SBVS336A September   2021  – May 2022 TPS7A94


  1. Features
  2. Applications
  3. Description
  4. Revision History
  5. Pin Configuration and Functions
  6. Specifications
    1. 6.1 Absolute Maximum Ratings
    2. 6.2 ESD Ratings
    3. 6.3 Recommended Operating Conditions
    4. 6.4 Thermal Information
    5. 6.5 Electrical Characteristics
    6. 6.6 Typical Characteristics
  7. Detailed Description
    1. 7.1 Overview
    2. 7.2 Functional Block Diagram
    3. 7.3 Feature Description
      1. 7.3.1 Output Voltage Setting and Regulation
      2. 7.3.2 Ultra-Low Noise and Ultra-High Power-Supply Rejection Ratio (PSRR)
      3. 7.3.3 Programmable Current Limit and Power-Good Threshold
      4. 7.3.4 Programmable Soft Start (NR/SS Pin)
      5. 7.3.5 Precision Enable and UVLO
      6. 7.3.6 Active Discharge
      7. 7.3.7 Thermal Shutdown Protection (TSD)
    4. 7.4 Device Functional Modes
      1. 7.4.1 Normal Operation
      2. 7.4.2 Dropout Operation
      3. 7.4.3 Disabled
      4. 7.4.4 Current-Limit Operation
  8. Application and Implementation
    1. 8.1 Application Information
      1. 8.1.1  Output Voltage Restart (Overshoot Prevention Circuit)
      2. 8.1.2  Precision Enable (External UVLO)
      3. 8.1.3  Undervoltage Lockout (UVLO) Operation
      4. 8.1.4  Dropout Voltage (VDO)
      5. 8.1.5  Power-Good Feedback (FB_PG Pin) and Power-Good Threshold (PG Pin)
      6. 8.1.6  Adjusting the Factory-Programmed Current Limit
      7. 8.1.7  Programmable Soft-Start and Noise-Reduction (NR/SS Pin)
      8. 8.1.8  Inrush Current
      9. 8.1.9  Optimizing Noise and PSRR
      10. 8.1.10 Adjustable Operation
      11. 8.1.11 Paralleling for Higher Output Current and Lower Noise
      12. 8.1.12 Recommended Capacitor Types
      13. 8.1.13 Load Transient Response
      14. 8.1.14 Power Dissipation (PD)
      15. 8.1.15 Estimating Junction Temperature
      16. 8.1.16 TPS7A94EVM-046 Thermal Analysis
    2. 8.2 Typical Application
      1. 8.2.1 Design Requirements
      2. 8.2.2 Detailed Design Procedure
      3. 8.2.3 Application Curves
  9. Power Supply Recommendations
  10. 10Layout
    1. 10.1 Layout Guidelines
      1. 10.1.1 Board Layout
      2. 10.1.2 Layout Example
  11. 11Device and Documentation Support
    1. 11.1 Device Support
      1. 11.1.1 Development Support
        1. Evaluation Modules
        2. Spice Models
      2. 11.1.2 Device Nomenclature
    2. 11.2 Documentation Support
      1. 11.2.1 Related Documentation
    3. 11.3 Receiving Notification of Documentation Updates
    4. 11.4 Support Resources
    5. 11.5 Trademarks
    6. 11.6 Electrostatic Discharge Caution
    7. 11.7 Glossary
  12. 12Mechanical, Packaging, and Orderable Information
    1. 12.1 Mechanical Data

Package Options

Refer to the PDF data sheet for device specific package drawings

Mechanical Data (Package|Pins)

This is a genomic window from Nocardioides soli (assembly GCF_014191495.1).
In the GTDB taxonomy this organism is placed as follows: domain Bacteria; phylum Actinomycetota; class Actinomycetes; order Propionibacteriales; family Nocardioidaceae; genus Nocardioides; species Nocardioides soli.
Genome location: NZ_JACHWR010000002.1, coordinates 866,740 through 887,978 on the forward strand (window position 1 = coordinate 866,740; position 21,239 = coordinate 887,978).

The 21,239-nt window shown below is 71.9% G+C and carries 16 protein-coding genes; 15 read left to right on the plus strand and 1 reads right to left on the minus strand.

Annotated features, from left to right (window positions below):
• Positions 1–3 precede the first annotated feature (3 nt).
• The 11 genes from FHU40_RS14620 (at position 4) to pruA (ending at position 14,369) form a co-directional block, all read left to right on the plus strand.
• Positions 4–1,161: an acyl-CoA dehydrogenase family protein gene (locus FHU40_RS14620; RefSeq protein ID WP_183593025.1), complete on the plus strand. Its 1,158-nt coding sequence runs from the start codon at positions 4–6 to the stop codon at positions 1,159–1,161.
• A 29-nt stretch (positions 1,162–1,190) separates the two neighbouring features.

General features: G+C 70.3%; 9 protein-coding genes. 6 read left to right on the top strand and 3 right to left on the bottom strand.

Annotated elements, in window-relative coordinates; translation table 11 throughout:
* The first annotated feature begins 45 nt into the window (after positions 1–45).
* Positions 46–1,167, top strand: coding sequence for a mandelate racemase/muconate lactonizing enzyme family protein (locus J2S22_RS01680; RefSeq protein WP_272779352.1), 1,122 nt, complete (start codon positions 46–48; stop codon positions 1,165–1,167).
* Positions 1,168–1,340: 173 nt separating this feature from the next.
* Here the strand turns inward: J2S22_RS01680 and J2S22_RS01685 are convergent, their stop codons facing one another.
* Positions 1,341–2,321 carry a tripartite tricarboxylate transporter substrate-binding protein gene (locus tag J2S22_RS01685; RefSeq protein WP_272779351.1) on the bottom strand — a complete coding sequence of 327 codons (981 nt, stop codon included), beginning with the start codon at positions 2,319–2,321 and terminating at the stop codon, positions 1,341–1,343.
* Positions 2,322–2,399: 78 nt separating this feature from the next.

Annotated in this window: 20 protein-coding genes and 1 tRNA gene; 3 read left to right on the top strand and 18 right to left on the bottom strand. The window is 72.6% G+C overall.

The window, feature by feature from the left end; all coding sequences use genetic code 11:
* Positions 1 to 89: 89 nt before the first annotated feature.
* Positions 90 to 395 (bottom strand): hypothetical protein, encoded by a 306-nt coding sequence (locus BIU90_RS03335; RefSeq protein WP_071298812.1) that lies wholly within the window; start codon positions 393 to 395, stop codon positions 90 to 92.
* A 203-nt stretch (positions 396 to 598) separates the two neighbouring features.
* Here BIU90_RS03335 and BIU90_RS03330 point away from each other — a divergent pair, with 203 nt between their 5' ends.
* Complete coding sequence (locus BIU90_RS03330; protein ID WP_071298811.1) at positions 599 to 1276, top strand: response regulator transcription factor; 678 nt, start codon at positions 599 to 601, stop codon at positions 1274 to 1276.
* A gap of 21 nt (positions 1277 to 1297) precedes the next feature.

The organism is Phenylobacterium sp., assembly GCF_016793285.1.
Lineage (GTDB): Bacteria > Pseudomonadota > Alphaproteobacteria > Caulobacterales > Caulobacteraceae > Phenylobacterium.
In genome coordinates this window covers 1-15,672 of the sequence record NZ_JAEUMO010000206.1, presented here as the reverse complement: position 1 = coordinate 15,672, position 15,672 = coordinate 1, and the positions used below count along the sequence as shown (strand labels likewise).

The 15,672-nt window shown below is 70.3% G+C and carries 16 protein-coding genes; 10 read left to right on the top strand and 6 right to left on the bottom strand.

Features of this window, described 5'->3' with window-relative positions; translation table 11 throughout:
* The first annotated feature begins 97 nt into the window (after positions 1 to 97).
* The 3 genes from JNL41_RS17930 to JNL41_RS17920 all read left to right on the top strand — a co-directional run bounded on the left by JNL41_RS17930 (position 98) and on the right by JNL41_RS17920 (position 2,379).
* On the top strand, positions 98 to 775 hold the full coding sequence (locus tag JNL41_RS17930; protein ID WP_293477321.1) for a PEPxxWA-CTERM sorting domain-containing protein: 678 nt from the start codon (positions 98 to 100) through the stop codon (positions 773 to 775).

• DSC|10
Thermal pad, mechanical data (Package|Pins)
Orderable Information

Load Transient Response


For best transient response, use the nominal value or larger capacitor from OUT to ground as listed in the Section 6.3 table. Place the output capacitor as close to the OUT and GND pins of the device as possible.

For best transient response and to minimize input impedance, use the nominal value or larger capacitor from IN to ground as listed in the Section 6.3 table. Place the input capacitor as close to the IN and GND pins of the device as possible.

The load-step transient response is the LDO output voltage response to load current changes. There are two key transitions during a load transient response: the transition from a light to a heavy load, and the transition from a heavy to a light load. The regions shown in Figure 8-17 are broken down in this section. Regions A, E, and H are where the output voltage is in steady-state regulation.

GUID-20210518-CA0I-RQD9-6Q9L-GBJQSNMTTK4C-low.gif Figure 8-17 Load Transient Waveform

During transitions from a light load to a heavy load:

  • The initial voltage dip is a result of the depletion of the output capacitor charge and parasitic impedance to the output capacitor (region B)
  • Recovery from the dip results from the LDO increasing its sourcing current, and leads to output voltage regulation (region C)

During transitions from a heavy load to a light load:

  • The initial voltage rise results from the LDO sourcing a large current, and leads to the output capacitor charge to increase (region F)
  • Recovery from the rise results from the LDO decreasing its sourcing current in combination with the load discharging the output capacitor (region G)

Transitions between current levels changes the internal power dissipation because the device is a high-current device (region D). The change in power dissipation changes the die temperature during these transitions, and leads to a slightly different voltage level. This temperature-dependent output voltage level shows up in the various load transient responses.

A larger output capacitance reduces the peaks during a load transient but slows down the response time of the device. A larger dc load also reduces the peaks because the amplitude of the transition is lowered and a higher current discharge path is provided for the output capacitor.